Anne Elvey

Anne Elvey

About Anne Elvey

Anne Elvey is author of Kin (Five Islands, 2014), short-listed for the Kenneth Slessor Poetry Prize 2015, and four poetry chapbooks, the most recent this flesh that you know (Leaf Press, 2015). Anne is managing editor of Plumwood Mountain: An Australian Journal of Ecopoetry and Ecopoetics. She holds honorary appointments at Monash University and University of Divinity.


working from home – to do list

12 buttons brown thread take your psyche for a walk pack the wheelchair into the station wagon for the doctor’s kiss the cat kiss the cat? the cat died years ago water the herbs pray over the olive tree drench …

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Review Short: Julie Maclean’s When I saw Jimi, Kiss of the Viking and Kristin Hannaford’s Curio

Poems of England in the 1960s, youthful romanticism, experimentation and love are threaded with a wry understanding of gender relations and choices made, then move to more sober reflections. In ‘Brides that Never Became’, standing in an English church the speaker wonders about a relationship that might have been, had she not ‘looked over the lichened / fence, dry stone wall, / swollen ocean to another land’ (When I saw Jimi, 31). Outside by a river she finds a ‘flimsy tribute to a young Indian couple’ who have died there; their wedding also ‘never became’.

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Worth words? (or what I loved at fifteen)

I have felt, I have felt a disturbance that presences with the alleviation of joyed things, almost fifty summers, fifty winters and the sister in the earth, myself tucked into the YHA near Windermere. I take a track through ancestral …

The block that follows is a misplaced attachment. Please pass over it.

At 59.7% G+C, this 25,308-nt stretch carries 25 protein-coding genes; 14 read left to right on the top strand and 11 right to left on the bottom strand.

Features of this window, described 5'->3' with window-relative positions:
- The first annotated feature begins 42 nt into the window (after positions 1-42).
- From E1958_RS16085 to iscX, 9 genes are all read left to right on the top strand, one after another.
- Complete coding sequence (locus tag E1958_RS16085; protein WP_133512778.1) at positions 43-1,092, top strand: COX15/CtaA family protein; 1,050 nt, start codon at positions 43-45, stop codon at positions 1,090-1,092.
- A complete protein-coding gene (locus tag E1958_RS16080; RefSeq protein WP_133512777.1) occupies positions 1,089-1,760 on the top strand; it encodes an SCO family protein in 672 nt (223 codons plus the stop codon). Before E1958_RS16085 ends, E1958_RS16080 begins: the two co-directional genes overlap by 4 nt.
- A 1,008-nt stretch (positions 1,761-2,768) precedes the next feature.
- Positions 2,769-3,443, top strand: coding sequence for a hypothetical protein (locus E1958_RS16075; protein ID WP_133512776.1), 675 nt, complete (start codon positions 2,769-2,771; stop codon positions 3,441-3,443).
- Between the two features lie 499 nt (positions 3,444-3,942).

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The Day after the Election in a Melbourne Backyard

1. The cone roosts in the tree. The sky responds with blue. The radio crackles and the pundit says we get what we 2. deserve, electing a crowd of daleks with their rind and their heart of imagination and a …

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Review Short: Diane Fahey’s The Stone Garden: Poems from Clare

The Stone Garden: Poems from ClareA note on the copyright page of The Stone Garden reads: ‘The Stone Garden is written in tanka, the five-line Japanese lyric form, the first and third of its lines having five syllables, the others, seven.’ The book keeps to this syllabic form throughout with two five line poems to a page. These poems from Clare unfold in six sections and Fahey’s craft is evident in the way she can break registers of imagery with engaging shifts and turns.

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Recycling the possible

tear into pieces the possible drench it in rainwater steep for a season size it with sand fine as breath pass the slurry over an alveolar web let the sheet dry in watercolour light — inside the egg of the …

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made things

bookbinder atlas and fire a medieval pronoun makeshift engine -Do not use boiling water- skin pores. adjectives on the underside of a kid draw the cosmopolitan in a tree. this new composition seasons the word and the thing on the …

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In the thin place between the word and the thing, at the wall's inside, old wires intertwine and cockroaches are the hieroglyphs of home. I take your hand in these last nights and wait beside the Styx on a green …

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Clouds Hopkins across the blue page. Tufts with Oppenheimer mushrooms and vapour's glyphs are torn and tossed. A breeze pushes down the Celsius, gentle on my arm, like breath that stirs a lash, hardly at all. And Derrida's graffiti asks: …

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o murray o murray break (bending) the forgiveness of things what you (air and water) what you (bread) the place you lie down threads of the sheet that covers as if given for our breath drinking (food in us) here …

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All that is white in us in not pure nor (but driven to the breath of) snow that falls when the day turns cold. Our wanting all belonging (in this place), is even more the colon's gesture: already who bore …

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